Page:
The “Sceaux et usages de sceaux” is entirely in French and does not supply an English translation. This might dissuade some non French-speakers from using the website. I believe however that a dictionary and some very basic French skills are all it takes to enjoy this great tool.

For something more localized, the archives also feature a searching tool for 3672 seals from the famous abbey of Clairvaux currently indexed on their website. The files are greatly detailed and most have high-quality photos of the seals. It is a valuable tool for the historian.

But as my interest lies primarily in the manuscript area, I was happy to find out that most of the digitized seals come with the charters they were attached to. This is really something.

You can access the “Sceaux et usages de sceaux” online resource here

For the Clairvaux abbey seals, please click here . You will need to look for those files that contain an “eye” icon indicating there is a photo attached, most likely with the original document.

The formal structure of a medieval charter

All paleography and manuscript studies book note  how difficult transcribing charters and diplomas are as opposed to nice, smooth calligraphic books such as Bibles, treatises, books of hours, etc. However, such an effort is swiftly rewarded by an improved ability to decode almost all sorts of texts and documents.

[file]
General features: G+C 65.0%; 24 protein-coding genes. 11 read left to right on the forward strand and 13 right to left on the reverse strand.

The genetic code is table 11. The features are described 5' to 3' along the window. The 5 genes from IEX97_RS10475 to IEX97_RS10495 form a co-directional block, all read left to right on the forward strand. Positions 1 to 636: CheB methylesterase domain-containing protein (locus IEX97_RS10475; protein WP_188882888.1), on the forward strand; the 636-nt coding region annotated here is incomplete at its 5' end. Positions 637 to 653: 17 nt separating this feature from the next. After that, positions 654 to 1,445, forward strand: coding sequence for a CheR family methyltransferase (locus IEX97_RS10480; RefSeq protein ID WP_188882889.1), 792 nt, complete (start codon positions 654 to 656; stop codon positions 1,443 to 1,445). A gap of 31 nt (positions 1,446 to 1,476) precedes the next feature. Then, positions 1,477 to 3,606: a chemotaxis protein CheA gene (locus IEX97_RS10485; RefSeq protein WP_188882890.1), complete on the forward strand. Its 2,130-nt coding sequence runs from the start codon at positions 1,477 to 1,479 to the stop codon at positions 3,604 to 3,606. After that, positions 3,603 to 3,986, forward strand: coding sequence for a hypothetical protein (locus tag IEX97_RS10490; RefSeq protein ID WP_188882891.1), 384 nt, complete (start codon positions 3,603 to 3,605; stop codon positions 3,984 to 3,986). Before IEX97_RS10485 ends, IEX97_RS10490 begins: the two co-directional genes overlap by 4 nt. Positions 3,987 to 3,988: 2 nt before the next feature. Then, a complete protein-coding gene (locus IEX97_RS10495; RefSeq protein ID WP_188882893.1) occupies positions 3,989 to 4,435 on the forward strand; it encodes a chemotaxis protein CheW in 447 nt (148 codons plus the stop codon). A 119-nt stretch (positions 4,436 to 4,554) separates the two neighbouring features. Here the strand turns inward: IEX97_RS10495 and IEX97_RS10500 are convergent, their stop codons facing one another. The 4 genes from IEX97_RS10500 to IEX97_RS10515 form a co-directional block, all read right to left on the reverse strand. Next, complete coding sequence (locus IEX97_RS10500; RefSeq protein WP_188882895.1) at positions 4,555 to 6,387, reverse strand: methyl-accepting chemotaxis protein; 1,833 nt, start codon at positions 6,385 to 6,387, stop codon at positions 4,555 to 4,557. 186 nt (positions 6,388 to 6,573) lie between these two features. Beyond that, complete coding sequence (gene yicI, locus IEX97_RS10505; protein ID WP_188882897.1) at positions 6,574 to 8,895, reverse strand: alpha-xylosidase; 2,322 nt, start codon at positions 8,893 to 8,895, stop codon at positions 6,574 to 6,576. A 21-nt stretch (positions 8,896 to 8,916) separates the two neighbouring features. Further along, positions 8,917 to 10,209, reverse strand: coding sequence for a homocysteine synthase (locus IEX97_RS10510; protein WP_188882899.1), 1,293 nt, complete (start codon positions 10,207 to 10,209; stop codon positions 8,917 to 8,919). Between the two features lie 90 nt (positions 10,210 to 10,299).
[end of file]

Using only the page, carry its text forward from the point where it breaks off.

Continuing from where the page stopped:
There are many reasons why this exercise can often be bitter and they are all related to the script. The fact that the same scribes who wrote colorful books acted as secretaries and official court scribes and therefore wrote most of the charters and diplomas can be of little help and consolation for the beginner transcriber.

To make his job somewhat easier, I will present the elements that make up a royal charter (baronial and seigneurial as well to some extent) and try to work through the lines of England’s king Stephen’s Oxford charter (1136) to illustrate the structure of medieval charter production.

I shall begin by presenting the composing elements of a charter. Not all these elements appear in all charts but the more official a document is, the more it comes closer to this canonical structure.

Initial protocol

Text

Eschatocol

invocatio: invocation of the Diety, either by a symbolic chrismon or cross, or in words

narratio: background of the case

subscriptio: names of principal(s), witnesses and officials

intitulatio: name of individual issuing the charter

dispositio: what is enacted by the charter

datum: date clause, stating when, where and by whom he charter was written

inscriptio: name of individual(s) to whom charter is addressed

final clauses

marks of authentication: subscriptions, signatures, seal

salutatio: greeting

—————

—————————-

I will now try to pinpoint the elements in the transcribed text of king Stephen’s charter: